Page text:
The amalgamation of mobile data and conventional data sources rocketed KYC to the next level. This will subjoin an extra layer of authentication to help deliver a convenient, immediate, and effortless customer experience alongside the necessary compliance and fraud-mitigation measures.

Coupling with real customers and foiling fraudsters in the era of mobile phones strike a challenge. While the customer has an array of verification methods and data available to himself, accessing mobile data and leveraging it to ensure that legitimate customers meet specific criteria adds an extra layer of protection. Breaking it down simply, it's another tool to help reduce fraud risk, improve KYC standards, and, just as important, secure an effortless experience for your mobile-minded customers.

Difference between CDD & EDD

Customer due diligence (CDD) is the preliminary process of identifying the customer and collecting basic details and documents to verify their identity.

Enhanced Due diligence (EDD) helps scrutinize those risks that cannot be detected by the Customer Due Diligence (CDD) process. EDD is conducted for those customers classified under the high-risk category by the system. In this process, additional, comprehensive verification checks are performed to reduce the risks, prevent the violation of regulatory compliance standards, and achieve the ultimate purpose of preventing money laundering. With EDD, banks get a more in-depth understanding of the customers they are dealing with.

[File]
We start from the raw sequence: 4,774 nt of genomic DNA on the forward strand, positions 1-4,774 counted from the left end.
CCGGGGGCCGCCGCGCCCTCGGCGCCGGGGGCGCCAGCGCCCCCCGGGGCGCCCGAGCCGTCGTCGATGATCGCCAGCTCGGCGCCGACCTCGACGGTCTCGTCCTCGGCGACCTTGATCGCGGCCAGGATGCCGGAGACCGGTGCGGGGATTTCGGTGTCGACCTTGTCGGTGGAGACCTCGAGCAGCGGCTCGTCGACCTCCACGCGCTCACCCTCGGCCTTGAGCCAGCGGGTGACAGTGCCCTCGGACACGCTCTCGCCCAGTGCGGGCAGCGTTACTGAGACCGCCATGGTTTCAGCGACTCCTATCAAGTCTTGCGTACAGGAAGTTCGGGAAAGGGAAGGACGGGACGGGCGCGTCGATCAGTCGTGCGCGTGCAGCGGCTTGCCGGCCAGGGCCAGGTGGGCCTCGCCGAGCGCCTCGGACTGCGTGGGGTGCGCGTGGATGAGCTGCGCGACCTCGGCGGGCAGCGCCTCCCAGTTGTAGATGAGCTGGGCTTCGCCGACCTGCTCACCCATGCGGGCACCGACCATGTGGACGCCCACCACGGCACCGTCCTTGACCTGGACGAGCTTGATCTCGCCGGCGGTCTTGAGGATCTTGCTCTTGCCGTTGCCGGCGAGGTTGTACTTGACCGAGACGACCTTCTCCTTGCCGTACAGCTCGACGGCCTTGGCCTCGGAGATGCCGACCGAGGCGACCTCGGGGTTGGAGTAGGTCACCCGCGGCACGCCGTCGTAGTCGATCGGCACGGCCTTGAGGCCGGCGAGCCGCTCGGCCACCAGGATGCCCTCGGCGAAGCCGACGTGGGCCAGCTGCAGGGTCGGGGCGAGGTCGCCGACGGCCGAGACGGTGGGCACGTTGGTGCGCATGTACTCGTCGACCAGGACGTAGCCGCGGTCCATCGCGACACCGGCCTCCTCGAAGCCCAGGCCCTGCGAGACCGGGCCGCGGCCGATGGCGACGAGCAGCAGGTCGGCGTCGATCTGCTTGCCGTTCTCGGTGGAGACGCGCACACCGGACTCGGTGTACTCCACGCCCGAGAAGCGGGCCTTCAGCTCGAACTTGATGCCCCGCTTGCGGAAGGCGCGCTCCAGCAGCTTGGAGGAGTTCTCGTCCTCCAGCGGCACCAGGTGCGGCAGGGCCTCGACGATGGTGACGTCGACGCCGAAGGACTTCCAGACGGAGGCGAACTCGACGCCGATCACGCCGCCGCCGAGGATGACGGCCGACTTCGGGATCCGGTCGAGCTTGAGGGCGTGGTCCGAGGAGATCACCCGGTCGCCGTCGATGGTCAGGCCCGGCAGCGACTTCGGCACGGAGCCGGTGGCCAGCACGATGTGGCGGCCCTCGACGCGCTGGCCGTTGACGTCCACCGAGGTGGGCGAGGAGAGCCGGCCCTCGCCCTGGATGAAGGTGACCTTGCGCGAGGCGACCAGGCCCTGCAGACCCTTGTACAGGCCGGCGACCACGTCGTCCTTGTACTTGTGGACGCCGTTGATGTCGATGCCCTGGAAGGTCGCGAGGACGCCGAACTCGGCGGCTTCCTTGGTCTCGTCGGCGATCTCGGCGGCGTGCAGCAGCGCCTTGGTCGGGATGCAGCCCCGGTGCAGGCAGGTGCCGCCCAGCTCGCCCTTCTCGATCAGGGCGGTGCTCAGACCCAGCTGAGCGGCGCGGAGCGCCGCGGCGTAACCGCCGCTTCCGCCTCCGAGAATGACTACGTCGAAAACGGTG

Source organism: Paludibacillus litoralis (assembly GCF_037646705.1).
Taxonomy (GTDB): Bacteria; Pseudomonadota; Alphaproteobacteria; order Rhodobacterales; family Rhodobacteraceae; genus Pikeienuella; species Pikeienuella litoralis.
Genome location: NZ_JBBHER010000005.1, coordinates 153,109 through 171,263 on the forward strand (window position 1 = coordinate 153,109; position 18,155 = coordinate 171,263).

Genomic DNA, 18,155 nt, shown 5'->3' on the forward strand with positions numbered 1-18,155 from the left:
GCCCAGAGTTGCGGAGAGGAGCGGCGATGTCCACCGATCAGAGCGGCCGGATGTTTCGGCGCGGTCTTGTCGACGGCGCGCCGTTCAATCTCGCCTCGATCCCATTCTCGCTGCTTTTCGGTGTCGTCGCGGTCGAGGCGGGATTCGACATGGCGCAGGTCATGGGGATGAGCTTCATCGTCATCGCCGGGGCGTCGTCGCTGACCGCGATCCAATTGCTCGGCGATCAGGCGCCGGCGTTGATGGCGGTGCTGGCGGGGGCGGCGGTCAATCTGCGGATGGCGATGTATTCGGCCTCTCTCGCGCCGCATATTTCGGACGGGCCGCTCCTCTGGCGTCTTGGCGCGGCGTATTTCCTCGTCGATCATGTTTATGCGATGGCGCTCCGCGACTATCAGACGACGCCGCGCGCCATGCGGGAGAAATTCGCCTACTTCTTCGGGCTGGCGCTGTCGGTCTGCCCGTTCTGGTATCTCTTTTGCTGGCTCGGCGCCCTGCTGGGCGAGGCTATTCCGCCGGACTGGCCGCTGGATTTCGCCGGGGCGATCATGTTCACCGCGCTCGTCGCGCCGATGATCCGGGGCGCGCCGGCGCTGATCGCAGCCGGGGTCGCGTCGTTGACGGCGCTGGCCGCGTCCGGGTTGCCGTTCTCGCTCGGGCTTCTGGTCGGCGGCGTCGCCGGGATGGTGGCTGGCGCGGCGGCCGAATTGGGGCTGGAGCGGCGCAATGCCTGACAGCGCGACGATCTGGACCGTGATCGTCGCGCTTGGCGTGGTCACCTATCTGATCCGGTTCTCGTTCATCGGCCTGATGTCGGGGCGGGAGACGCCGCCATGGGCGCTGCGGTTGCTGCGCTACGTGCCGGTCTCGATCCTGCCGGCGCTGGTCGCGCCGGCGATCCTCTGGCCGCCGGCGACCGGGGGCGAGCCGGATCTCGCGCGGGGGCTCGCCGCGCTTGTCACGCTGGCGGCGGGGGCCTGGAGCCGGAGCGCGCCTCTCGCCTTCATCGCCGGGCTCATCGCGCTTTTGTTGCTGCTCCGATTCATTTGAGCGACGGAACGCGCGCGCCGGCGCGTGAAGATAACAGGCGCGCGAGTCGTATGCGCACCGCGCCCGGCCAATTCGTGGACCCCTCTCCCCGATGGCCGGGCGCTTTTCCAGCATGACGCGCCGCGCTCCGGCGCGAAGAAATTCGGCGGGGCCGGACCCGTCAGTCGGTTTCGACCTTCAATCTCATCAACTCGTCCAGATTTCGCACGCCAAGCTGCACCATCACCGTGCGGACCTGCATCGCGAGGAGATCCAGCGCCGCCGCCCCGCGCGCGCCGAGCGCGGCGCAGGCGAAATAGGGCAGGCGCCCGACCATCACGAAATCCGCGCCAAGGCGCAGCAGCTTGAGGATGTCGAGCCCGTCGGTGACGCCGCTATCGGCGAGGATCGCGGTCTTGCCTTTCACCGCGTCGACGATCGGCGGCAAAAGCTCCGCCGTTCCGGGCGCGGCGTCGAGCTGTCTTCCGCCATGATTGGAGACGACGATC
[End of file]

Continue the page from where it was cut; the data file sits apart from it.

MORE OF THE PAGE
EDD needs to be conducted in situations such as: when KYC risk assessment shows a high level of risk when transactions are enormous in volume when the customer is a Politically Exposed Person (PEP), or is associated with someone in the sanctions list when there is a change in regulatory and AML policies when the source from which the funds have come is not clear or is suspicious when the customer belongs to a sanctioned country, etc.

Thus, to conclude, all banks should focus on accurate screening and scrutinizing the sanctions lists. This way, banks will be able to capture data more organized, and the number of risk alerts or false positives can be reduced.

Our application focuses on intensive identity verification by ensuring complete customer verification, including Prove of Identification, Prove of Address, and Source of Funds, depending on the regulatory requirements.

An AML compliance program aims to detect, respond to, and eliminate inherent and residual money laundering, terrorist financing, and fraud-related risks. At Remitall Software, we understand and address the challenges to develop a robust AML compliance program that helps expose bad actors and stay safe from non-compliance fees. Our experienced and knowledgeable compliance officers implement a powerful anti-money laundering program on solid foundations of regulatory experience.

Time-proven services like real-time volume and velocity checks for Anti Money Laundering (AML) and linked transaction detection have been rendered by Remitall Software. The cross-border money transfer is safe and secure with our sanctions and PEP screening, payment filtering, Know Your Customer (KYC), and Customer Due Diligence (CDD). For more details, visit us at:

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Srijita Mukherjee

Experienced Content Writer with a demonstrated history of working in the outsourcing/offshoring industry. Skilled in WordPress, Headline Writing, Feature Writing, SEO, Copywriting, press release, etc. Strong media and communication professional with a Master's degree focused in journalism and mass communication from University of Calcutta.